Carr: It’s just a bit slapstick. We’ve got cartoon humour, the classic Tom & Jerry iron in the face so the face looks like an iron after gag. It’s been around for a hundred years, but in games it works still. You can still play with that humour where perhaps it looks a bit past its sell-by date on TV. People still love to see these things in games, I think. Being able to inflict cartoon injuries on people is funny.

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RPS: To what extent have changes in the real world affected things? These days we’ve got NHS underfunding, American healthcare controversies, whereas hospitals and doctors seemed a lot more aspirational in the 90s, when there were all these glossy soaps about them…

Webley: funnily enough, it hasn’t changed at all. I think all the issues around the NHS were really prevalent then. As we researched the game and got our inspiration for the original Theme Hospital, there were doctors’ strikes and just a lot of stuff that’s still around now. Whether it’s more in the mainstream now I don’t know, but it seems exactly the same.

Carr: We were really surprised when we did research for the game back then how competitive and how businesslike healthcare was. We were speaking to some of the managers of these hospitals and they were saying they were really hoping to eat into Guildford’s catchment area. They’re making it sound like they’re farming illness. But that’s what you have to be, you’re a business, you have to be competitive, so they’re saying ‘yeah, we’re managing to take a lot of patients off Hampshire’s hospitals and bringing them to Surrey.’ So we were saying ‘by curing people and sending ambulances to these incidents, you’re actually making it take longer to get them to hospital than sending them to the more local hospital’, and they’re going, ‘yeah, but it’s survival of the fittest, we need to grow our catchment area’. And you’re just thinking ‘this is crazy.’.

Webley: I guess 20 years on there have been a lot of hospitals that have been absorbed by other hospitals.

Carr: So you can imagine, that’s why we didn’t do a serious hospital sim. This is really quite dry.

Webley: It’s a relevant story now, and that’s quite a good topic for making a game. People know hospitals, probably everyone’s visited one and complained about it, probably think they know how to do it better. So it’s not a strange topic where someone’s not going to know about.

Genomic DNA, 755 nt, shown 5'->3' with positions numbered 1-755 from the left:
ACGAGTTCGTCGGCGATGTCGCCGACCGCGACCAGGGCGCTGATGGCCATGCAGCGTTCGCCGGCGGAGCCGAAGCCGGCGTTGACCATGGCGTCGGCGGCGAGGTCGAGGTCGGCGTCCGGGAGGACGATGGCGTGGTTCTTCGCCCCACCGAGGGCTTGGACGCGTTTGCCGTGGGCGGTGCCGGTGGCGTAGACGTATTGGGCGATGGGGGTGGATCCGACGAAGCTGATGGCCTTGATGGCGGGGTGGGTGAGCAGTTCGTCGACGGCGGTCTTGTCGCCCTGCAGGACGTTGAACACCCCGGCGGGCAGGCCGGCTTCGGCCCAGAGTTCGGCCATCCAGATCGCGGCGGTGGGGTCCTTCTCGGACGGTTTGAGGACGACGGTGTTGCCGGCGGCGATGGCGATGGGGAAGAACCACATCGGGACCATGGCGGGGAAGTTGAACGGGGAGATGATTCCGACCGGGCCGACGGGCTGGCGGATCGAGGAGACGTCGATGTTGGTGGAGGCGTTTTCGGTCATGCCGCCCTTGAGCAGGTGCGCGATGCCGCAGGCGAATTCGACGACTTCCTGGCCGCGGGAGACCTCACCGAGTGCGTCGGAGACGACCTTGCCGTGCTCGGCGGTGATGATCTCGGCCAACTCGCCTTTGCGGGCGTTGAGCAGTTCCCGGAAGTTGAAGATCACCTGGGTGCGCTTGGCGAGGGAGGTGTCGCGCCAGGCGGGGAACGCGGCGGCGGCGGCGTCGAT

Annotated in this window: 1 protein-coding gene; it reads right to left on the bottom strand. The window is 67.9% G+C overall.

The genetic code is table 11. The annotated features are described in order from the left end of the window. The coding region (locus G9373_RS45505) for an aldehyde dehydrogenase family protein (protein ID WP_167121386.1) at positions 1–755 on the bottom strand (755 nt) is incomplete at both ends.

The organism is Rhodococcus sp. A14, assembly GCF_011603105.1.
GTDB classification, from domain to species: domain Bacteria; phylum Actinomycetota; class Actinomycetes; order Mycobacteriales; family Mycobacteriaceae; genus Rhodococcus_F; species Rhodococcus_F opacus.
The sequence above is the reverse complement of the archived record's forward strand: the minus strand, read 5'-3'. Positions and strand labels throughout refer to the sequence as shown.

Carr: We’ve always said that a good sim game is a relatable subject. Normally they get made into things like situation comedies or soap operas. They’re normally really good subject matters for a sim game.

Webley: Is Casualty still going?

Carr: Holby City is.

Webley: Back then there was Casualty, and there was something called Angels.

Carr: And there was ER.

Webley: I guess back then they would have been the sorts of reference points, but things like Scrubs have come out, and House.

RPS: how representative of the game are the trailers and screens you’ve put out today?

Carr: The end 10 seconds of the trailer is all game footage. Shot probably about three months ago, when these things start. The game is pre-alpha where we are, but pretty much content is in for the whole game. Obviously it will improve and look better. I think the game’s going to look very pretty, actually. It is pretty now, so it’s only going to get better. That’s representative. It represents the humour, and our style has that slightly plasticiney feel…

RPS: I noticed a bit of an Aardman (Wallace & Gromit, Sean The Sheep, Early Man) inspiration in the characters.

Carr: yeah, that’s fair, it is that. What’s great about Aardman as well is the kind of visual comedy they do, it reminded me of what we tried to do with the original game. And the fidelity we have now, and the ability to push on the visual front, it felt like a pretty good reference. So no apologies there, that definitely is the way the game looks.